25 August 2021 · Issue #917 · View online
In the popular marketing book Alchemy, Rory Sutherland writes, “A spreadsheet leaves no room for miracles.”We could not disagree more strongly. Most software we use at work exists in one of two categories:
- It’s new and we love it for now.
- It’s old but we have to use it and we hate it.
But there’s one software product born in 1985, before many of us were even a twinkle in our parents’ eye, that inhabits its own category: it’s old, but we love it, we always will, and you’ll have to pry it from our cold, dead, fingers. That product, of course, is Microsoft Excel.
Anyone who has worked in finance or consulting grew up on it, learned to love it over thousands of hours of practice and improvement. Whether they realized it or not, they were becoming programmers, or at least no-code practitioners before the no-code movement took off.
“Proficient in the Microsoft Office Suite” is so meaningless that it’s become a meme, but the ability to bend one specific Office program, Excel, to one’s will is a badge of honor. But the enduring, passionate user fervor for the product isn’t even its most unique attribute. Excel’s most lasting impact extends beyond the spreadsheet itself.
Excel may be the most influential software ever built.
It is a canonical example of Steve Job’s bicycle of the mind, endowing its users with computational superpowers normally reserved for professional software engineers.
Armed with those superpowers, users can create fully functional software programs in the form of a humble spreadsheet to solve problems in a seemingly limitless number of domains.
These programs often serve as high-fidelity prototypes of domain specific applications just begging to be brought to market in a more polished form.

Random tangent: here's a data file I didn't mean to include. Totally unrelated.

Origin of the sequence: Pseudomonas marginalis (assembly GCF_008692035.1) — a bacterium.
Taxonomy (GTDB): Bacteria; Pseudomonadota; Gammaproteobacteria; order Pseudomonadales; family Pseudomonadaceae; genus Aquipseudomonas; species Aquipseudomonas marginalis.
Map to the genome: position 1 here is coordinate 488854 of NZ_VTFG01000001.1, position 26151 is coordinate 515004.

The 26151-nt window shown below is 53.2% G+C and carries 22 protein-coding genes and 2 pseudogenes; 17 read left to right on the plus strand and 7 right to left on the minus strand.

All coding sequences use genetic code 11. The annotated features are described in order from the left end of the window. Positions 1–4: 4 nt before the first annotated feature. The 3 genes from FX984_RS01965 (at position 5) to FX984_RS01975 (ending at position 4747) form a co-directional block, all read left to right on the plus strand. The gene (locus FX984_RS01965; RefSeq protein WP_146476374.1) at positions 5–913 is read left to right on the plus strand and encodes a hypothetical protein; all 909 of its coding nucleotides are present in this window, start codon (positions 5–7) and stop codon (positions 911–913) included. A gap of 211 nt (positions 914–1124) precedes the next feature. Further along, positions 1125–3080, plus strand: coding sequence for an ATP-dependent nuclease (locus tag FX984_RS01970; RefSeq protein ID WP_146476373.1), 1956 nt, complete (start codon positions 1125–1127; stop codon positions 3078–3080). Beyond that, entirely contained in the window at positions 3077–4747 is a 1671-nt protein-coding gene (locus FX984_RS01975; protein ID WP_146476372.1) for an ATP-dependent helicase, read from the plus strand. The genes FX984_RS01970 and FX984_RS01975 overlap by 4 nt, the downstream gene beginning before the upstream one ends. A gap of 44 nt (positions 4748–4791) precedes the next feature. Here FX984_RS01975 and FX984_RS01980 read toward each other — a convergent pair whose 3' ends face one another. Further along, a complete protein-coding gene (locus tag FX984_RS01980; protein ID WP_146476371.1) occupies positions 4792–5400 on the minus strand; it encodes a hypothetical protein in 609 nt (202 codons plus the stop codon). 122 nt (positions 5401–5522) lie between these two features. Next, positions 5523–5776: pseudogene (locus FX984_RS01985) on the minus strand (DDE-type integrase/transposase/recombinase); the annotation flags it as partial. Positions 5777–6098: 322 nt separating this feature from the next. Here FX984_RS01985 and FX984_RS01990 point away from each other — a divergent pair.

If you want to see the future of B2B software, look at what Excel users are hacking together in spreadsheets today.
Excel’s success has inspired the creation of software whose combined enterprise value dwarfs that of Excel alone.There are two main ways Excel has set the broad roadmap for the B2B software industry for decades, and will continue to for years to come:
- The Unbundling of Excel. Hundreds of B2B startups have been built by taking a job currently being done in Excel and trying to accomplish the job in more optimized, purpose-built B2B software. Every time you hear an entrepreneur say, “We’re replacing siloed spreadsheets and outdated processes with purpose-built software,” you’re hearing the Unbundling of Excel in real time. Many popular SaaS applications fall in this category. And yet, despite being “unbundled,” Excel keeps getting stronger.
- Inspired by Excel. That resiliency has inspired entrepreneurs to look more deeply at what makes Excel tick, and why. Adventurous builders are creating new software that doesn’t unbundle Excel, but is Inspired by Excel. Excel’s balance of usability and flexibility can be found in popular no-code and low-code products created over three decades since Excel first graced the screen. This source of inspiration is less direct and more meta; it is less about recreating anything concrete that happens in Excel, and more about capturing the essence of what makes Excel so successful.
We love Excel, everyone reading this probably loves Excel, and still, its impact is deeply under-appreciated. Today, we’re going to fully appreciate it by covering:
- The History of Excel
- Excel as a Language
- The Lindy Effect
- Excel’s Limitations
- No-Code and the Unbundling of Excel
- Why Excel Will Never Die
A little competition isn’t new to Excel. It was born fighting.
Photo credit: Microsoft Excel